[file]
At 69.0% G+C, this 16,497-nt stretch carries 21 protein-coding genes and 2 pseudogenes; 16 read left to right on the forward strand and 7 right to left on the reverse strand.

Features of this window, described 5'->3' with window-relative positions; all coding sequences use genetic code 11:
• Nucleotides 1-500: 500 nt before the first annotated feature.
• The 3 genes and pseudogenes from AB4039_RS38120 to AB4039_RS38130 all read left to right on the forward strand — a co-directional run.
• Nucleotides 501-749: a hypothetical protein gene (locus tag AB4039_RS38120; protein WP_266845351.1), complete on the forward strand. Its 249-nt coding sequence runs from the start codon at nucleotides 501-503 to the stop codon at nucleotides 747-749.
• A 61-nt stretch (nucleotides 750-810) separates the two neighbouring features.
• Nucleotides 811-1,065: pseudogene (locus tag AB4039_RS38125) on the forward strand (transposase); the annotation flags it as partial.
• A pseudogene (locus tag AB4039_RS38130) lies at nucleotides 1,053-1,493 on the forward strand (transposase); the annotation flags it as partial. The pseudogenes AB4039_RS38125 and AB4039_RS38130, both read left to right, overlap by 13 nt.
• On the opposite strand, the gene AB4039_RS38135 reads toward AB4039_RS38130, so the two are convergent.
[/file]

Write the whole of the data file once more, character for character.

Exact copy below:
At 69.0% G+C, this 16,497-nt stretch carries 21 protein-coding genes and 2 pseudogenes; 16 read left to right on the forward strand and 7 right to left on the reverse strand.

Features of this window, described 5'->3' with window-relative positions; all coding sequences use genetic code 11:
• Nucleotides 1-500: 500 nt before the first annotated feature.
• The 3 genes and pseudogenes from AB4039_RS38120 to AB4039_RS38130 all read left to right on the forward strand — a co-directional run.
• Nucleotides 501-749: a hypothetical protein gene (locus tag AB4039_RS38120; protein WP_266845351.1), complete on the forward strand. Its 249-nt coding sequence runs from the start codon at nucleotides 501-503 to the stop codon at nucleotides 747-749.
• A 61-nt stretch (nucleotides 750-810) separates the two neighbouring features.
• Nucleotides 811-1,065: pseudogene (locus tag AB4039_RS38125) on the forward strand (transposase); the annotation flags it as partial.
• A pseudogene (locus tag AB4039_RS38130) lies at nucleotides 1,053-1,493 on the forward strand (transposase); the annotation flags it as partial. The pseudogenes AB4039_RS38125 and AB4039_RS38130, both read left to right, overlap by 13 nt.
• On the opposite strand, the gene AB4039_RS38135 reads toward AB4039_RS38130, so the two are convergent.